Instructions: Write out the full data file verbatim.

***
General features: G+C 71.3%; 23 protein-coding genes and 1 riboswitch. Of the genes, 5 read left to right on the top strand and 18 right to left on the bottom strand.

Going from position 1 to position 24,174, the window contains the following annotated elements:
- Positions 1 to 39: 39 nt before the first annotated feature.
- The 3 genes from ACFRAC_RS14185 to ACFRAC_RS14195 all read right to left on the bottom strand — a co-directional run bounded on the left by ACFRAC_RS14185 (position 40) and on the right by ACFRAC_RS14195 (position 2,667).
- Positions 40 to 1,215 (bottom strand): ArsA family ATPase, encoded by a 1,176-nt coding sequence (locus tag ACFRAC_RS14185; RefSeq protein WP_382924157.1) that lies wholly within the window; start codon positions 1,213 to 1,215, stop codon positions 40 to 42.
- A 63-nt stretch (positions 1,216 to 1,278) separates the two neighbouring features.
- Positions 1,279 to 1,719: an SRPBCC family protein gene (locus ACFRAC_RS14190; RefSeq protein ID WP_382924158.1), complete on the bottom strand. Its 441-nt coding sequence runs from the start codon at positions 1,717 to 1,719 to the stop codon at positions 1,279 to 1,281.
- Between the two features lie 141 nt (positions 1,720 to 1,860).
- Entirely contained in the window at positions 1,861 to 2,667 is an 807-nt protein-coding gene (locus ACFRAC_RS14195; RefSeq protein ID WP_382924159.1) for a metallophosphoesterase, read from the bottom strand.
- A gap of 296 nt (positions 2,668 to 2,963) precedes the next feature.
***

General features: G+C 71.3%; 23 protein-coding genes and 1 riboswitch. Of the genes, 5 read left to right on the top strand and 18 right to left on the bottom strand.

Going from position 1 to position 24,174, the window contains the following annotated elements:
- Positions 1 to 39: 39 nt before the first annotated feature.
- The 3 genes from ACFRAC_RS14185 to ACFRAC_RS14195 all read right to left on the bottom strand — a co-directional run bounded on the left by ACFRAC_RS14185 (position 40) and on the right by ACFRAC_RS14195 (position 2,667).
- Positions 40 to 1,215 (bottom strand): ArsA family ATPase, encoded by a 1,176-nt coding sequence (locus tag ACFRAC_RS14185; RefSeq protein WP_382924157.1) that lies wholly within the window; start codon positions 1,213 to 1,215, stop codon positions 40 to 42.
- A 63-nt stretch (positions 1,216 to 1,278) separates the two neighbouring features.
- Positions 1,279 to 1,719: an SRPBCC family protein gene (locus ACFRAC_RS14190; RefSeq protein ID WP_382924158.1), complete on the bottom strand. Its 441-nt coding sequence runs from the start codon at positions 1,717 to 1,719 to the stop codon at positions 1,279 to 1,281.
- Between the two features lie 141 nt (positions 1,720 to 1,860).
- Entirely contained in the window at positions 1,861 to 2,667 is an 807-nt protein-coding gene (locus ACFRAC_RS14195; RefSeq protein ID WP_382924159.1) for a metallophosphoesterase, read from the bottom strand.
- A gap of 296 nt (positions 2,668 to 2,963) precedes the next feature.